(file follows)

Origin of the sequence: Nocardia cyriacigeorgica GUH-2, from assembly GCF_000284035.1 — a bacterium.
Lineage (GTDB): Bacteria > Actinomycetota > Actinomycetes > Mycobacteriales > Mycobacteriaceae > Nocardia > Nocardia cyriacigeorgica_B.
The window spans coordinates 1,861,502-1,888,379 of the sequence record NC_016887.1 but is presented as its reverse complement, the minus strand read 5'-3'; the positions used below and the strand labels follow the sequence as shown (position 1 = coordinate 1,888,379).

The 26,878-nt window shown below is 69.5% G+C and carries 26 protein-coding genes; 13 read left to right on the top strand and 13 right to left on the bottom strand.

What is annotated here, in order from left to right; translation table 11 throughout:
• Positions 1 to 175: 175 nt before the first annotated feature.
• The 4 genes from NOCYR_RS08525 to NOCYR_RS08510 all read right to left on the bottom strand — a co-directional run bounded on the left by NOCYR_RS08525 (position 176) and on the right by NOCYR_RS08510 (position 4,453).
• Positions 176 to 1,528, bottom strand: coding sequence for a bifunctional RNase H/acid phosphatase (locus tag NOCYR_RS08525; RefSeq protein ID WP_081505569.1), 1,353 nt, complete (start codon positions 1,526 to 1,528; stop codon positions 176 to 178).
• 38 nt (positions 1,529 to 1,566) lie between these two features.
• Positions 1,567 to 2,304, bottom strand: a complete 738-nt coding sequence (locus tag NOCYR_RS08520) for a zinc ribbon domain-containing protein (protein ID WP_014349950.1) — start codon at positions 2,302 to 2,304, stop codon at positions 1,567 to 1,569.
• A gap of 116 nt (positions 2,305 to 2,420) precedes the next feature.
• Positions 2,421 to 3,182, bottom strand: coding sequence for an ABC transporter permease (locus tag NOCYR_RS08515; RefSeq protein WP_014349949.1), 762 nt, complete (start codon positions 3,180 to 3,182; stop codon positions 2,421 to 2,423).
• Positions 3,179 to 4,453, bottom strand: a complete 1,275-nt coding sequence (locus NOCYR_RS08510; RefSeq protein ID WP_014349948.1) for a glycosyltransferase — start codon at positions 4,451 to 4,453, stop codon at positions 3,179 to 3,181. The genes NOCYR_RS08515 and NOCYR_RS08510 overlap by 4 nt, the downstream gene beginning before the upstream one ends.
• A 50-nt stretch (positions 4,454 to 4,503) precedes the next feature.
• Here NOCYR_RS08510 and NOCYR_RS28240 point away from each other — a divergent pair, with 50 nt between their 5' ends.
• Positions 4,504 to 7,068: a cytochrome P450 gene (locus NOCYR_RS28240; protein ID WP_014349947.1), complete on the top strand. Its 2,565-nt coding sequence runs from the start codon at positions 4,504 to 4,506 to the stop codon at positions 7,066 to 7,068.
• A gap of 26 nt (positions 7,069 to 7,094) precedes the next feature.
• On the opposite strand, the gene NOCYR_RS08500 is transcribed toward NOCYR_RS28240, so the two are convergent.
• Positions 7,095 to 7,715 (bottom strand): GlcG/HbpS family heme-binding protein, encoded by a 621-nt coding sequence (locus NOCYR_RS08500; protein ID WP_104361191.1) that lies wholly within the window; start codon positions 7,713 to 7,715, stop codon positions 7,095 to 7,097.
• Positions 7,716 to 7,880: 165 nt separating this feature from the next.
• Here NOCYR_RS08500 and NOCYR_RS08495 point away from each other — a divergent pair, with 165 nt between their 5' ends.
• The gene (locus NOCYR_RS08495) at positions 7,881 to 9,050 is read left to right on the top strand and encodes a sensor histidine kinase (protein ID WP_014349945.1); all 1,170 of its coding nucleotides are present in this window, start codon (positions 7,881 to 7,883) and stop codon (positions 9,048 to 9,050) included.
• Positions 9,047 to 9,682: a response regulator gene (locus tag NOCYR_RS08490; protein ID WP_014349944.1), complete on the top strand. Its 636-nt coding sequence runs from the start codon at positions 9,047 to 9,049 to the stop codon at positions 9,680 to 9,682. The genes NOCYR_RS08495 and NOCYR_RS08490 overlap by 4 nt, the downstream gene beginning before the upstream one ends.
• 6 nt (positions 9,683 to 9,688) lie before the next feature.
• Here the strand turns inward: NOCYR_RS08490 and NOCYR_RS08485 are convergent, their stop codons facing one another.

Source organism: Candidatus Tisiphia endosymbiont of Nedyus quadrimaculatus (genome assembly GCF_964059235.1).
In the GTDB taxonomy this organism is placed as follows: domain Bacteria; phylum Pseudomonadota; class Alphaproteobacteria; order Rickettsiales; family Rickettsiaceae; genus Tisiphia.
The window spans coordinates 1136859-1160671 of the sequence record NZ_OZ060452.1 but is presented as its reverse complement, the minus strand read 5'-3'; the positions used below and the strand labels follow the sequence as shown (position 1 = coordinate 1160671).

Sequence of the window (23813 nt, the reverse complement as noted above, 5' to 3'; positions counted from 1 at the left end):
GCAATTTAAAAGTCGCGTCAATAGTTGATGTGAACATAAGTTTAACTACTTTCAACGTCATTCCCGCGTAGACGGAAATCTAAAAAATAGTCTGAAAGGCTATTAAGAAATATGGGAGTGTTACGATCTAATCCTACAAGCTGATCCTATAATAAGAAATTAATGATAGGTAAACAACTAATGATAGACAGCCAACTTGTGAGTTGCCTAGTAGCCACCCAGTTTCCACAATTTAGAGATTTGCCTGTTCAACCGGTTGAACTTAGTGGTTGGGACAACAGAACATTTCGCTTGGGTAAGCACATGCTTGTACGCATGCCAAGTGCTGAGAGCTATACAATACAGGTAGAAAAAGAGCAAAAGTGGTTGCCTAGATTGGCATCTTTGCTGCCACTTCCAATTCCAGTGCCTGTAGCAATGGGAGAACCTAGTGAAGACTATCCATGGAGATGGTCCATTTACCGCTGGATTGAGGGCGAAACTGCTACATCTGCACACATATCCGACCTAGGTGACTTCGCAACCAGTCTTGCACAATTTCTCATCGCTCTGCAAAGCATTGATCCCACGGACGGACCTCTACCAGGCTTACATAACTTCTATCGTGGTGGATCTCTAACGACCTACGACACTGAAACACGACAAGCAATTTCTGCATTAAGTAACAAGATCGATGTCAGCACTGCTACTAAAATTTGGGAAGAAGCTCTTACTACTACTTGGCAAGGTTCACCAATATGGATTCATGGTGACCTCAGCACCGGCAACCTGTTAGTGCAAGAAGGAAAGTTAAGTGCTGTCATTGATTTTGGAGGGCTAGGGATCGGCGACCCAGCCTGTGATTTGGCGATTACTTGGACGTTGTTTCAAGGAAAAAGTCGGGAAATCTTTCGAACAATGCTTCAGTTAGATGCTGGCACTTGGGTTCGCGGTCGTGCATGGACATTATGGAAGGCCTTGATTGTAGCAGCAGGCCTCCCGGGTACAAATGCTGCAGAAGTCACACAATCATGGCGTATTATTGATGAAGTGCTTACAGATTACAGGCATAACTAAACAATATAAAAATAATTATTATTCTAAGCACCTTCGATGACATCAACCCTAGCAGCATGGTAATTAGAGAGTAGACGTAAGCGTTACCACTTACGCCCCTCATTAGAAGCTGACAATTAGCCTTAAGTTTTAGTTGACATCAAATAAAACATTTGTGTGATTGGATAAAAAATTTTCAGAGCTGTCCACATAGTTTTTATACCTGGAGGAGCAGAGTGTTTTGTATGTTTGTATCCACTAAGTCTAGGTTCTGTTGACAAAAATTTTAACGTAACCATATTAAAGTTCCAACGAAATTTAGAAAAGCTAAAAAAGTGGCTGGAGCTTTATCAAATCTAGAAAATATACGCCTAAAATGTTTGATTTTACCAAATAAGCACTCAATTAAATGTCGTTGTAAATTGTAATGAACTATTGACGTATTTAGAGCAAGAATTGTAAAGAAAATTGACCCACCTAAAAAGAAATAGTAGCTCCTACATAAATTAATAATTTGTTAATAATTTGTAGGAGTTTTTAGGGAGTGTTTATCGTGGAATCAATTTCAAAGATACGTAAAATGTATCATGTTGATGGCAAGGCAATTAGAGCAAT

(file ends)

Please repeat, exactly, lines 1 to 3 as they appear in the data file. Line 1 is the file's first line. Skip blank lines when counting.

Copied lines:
Origin of the sequence: Nocardia cyriacigeorgica GUH-2, from assembly GCF_000284035.1 — a bacterium.
Lineage (GTDB): Bacteria > Actinomycetota > Actinomycetes > Mycobacteriales > Mycobacteriaceae > Nocardia > Nocardia cyriacigeorgica_B.
The window spans coordinates 1,861,502-1,888,379 of the sequence record NC_016887.1 but is presented as its reverse complement, the minus strand read 5'-3'; the positions used below and the strand labels follow the sequence as shown (position 1 = coordinate 1,888,379).